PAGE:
Twelve age-matched populations of eleven countries were tested by standardized methods to determine associations between prevalence of hyperglycemia and certain epidemiologic variables, including several nutritional factors. There were great differences among some of these populations in socioeconomic status, diet, adiposity, and race. Environmental and demographic circumstances varied widely and prevalence of diabetes differed as much as ten-fold. There was in general a positive association between prevalence of diabetes and dietary intake of fat and of sugar, and a negative association between prevalence of diabetes and total carbohydrate consumption; but some inconsistencies in these associations suggested that they may have been partly or completely coincidental. Prevalence of diabetes correlated well with serum cholesterol levels, both among and within populations. Thejnost impressive and consistent association in these studies was between prevalence of diabetes and fatness (as estimated by weight in relation to height). Both within and among countries and races, this association was observed to a high degree. Interracial differences in prevalence of diabetes were small when racial groups were matched for adiposity.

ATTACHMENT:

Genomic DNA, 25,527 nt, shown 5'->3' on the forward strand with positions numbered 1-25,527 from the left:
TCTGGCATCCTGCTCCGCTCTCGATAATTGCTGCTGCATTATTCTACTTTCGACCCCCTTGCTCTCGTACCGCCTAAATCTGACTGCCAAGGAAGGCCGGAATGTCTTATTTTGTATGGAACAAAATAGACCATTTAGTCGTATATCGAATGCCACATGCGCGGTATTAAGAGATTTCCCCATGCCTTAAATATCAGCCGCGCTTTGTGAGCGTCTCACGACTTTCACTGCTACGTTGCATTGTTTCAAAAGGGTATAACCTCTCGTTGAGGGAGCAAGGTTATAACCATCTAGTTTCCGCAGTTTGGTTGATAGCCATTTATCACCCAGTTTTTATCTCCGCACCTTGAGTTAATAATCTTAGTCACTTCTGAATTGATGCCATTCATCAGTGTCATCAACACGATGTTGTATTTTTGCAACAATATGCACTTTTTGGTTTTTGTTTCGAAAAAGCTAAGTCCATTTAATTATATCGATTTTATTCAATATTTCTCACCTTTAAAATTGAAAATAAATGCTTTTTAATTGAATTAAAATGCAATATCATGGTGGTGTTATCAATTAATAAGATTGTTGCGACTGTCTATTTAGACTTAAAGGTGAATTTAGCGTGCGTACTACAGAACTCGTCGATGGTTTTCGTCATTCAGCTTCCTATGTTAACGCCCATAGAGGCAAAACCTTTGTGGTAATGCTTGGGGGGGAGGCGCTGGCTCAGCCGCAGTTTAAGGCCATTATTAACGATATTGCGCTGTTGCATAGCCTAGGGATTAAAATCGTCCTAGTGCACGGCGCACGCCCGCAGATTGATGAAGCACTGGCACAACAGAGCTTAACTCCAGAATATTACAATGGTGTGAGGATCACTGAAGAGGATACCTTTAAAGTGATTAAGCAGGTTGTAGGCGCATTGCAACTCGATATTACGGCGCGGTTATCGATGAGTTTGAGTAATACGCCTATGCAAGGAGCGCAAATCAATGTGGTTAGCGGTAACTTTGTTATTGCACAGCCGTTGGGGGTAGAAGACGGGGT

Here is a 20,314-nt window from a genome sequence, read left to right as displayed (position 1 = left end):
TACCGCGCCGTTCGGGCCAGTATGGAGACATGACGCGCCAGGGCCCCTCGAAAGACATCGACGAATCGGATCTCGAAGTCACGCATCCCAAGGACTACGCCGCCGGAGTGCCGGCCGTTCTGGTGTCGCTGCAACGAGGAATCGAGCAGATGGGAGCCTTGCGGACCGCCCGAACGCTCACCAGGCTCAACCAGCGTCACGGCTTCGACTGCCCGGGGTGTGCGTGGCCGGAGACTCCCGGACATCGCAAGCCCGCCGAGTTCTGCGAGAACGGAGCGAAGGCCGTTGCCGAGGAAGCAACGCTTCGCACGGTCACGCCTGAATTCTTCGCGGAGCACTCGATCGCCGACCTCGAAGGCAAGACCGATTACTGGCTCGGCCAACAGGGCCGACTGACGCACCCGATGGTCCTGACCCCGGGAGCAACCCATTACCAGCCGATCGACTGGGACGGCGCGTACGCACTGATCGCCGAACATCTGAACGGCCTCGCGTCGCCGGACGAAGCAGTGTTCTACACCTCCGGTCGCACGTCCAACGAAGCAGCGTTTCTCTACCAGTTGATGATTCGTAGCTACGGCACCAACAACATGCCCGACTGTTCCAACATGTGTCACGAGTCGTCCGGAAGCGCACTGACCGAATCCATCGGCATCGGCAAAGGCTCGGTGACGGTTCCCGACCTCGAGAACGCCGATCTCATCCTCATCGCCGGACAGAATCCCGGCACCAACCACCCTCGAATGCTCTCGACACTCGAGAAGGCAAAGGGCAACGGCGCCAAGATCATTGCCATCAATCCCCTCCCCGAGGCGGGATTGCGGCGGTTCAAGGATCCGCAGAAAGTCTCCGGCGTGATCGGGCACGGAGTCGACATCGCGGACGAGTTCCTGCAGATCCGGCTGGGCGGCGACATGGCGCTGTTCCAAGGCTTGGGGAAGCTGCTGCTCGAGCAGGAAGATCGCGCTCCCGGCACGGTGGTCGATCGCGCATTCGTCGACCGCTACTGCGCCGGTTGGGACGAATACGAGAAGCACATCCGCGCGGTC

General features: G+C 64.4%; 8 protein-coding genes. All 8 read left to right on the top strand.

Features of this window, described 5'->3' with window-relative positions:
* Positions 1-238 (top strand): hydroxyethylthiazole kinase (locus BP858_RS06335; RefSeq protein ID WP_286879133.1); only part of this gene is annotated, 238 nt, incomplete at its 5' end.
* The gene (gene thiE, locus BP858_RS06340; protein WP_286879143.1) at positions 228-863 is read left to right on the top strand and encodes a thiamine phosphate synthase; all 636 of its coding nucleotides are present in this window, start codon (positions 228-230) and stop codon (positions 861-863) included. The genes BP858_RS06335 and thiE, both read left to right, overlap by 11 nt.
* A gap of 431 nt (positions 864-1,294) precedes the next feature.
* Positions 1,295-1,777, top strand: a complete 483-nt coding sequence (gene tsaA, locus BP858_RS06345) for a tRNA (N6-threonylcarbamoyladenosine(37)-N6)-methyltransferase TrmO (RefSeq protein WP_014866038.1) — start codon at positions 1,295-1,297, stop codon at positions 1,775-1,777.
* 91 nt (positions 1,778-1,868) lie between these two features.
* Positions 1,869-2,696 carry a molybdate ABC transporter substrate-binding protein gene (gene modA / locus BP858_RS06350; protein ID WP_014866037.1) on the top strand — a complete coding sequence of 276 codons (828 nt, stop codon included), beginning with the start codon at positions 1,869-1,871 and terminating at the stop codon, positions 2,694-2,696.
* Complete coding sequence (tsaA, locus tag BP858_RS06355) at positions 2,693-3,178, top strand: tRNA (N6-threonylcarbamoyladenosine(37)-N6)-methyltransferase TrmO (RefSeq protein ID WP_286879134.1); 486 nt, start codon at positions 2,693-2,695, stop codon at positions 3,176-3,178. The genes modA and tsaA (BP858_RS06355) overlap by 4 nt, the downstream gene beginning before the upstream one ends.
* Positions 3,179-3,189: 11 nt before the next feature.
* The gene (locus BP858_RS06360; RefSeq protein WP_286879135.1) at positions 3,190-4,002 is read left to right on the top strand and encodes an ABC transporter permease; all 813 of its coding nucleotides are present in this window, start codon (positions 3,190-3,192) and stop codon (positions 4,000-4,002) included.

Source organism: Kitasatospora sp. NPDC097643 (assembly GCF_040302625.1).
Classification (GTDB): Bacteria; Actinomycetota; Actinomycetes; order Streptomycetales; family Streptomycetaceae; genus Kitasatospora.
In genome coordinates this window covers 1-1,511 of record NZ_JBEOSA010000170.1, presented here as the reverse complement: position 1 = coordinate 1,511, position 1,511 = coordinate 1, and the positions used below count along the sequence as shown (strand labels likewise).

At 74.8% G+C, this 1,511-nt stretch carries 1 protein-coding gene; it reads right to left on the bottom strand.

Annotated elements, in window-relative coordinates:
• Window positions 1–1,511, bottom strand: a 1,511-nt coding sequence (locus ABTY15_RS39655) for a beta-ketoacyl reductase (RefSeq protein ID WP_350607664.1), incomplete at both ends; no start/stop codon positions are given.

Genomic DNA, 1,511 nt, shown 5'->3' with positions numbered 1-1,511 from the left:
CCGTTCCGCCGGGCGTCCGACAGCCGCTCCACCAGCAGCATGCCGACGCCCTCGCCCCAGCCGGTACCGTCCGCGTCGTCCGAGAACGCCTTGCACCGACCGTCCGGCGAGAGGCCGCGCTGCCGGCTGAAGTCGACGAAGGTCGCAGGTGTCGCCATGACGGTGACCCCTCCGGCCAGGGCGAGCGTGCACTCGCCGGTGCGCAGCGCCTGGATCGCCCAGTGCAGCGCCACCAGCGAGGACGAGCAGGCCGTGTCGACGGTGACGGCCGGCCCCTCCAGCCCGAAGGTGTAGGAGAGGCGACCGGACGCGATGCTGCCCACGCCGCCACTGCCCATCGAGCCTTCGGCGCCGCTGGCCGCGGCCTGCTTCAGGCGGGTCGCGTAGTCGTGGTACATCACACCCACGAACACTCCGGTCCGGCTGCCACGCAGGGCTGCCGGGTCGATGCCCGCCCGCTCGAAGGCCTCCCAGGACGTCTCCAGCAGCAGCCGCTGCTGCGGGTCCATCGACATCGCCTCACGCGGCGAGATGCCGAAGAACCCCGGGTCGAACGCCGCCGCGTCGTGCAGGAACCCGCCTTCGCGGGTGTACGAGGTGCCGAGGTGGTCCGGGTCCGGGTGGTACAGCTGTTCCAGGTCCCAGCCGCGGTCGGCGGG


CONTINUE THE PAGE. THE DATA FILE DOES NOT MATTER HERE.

In a group of 1,645 subjects from the general population of Central America, those with abnormal glucose tolerance had a substantially higher prevalence of electrocardiographic abnormalities than those with normal tolerance.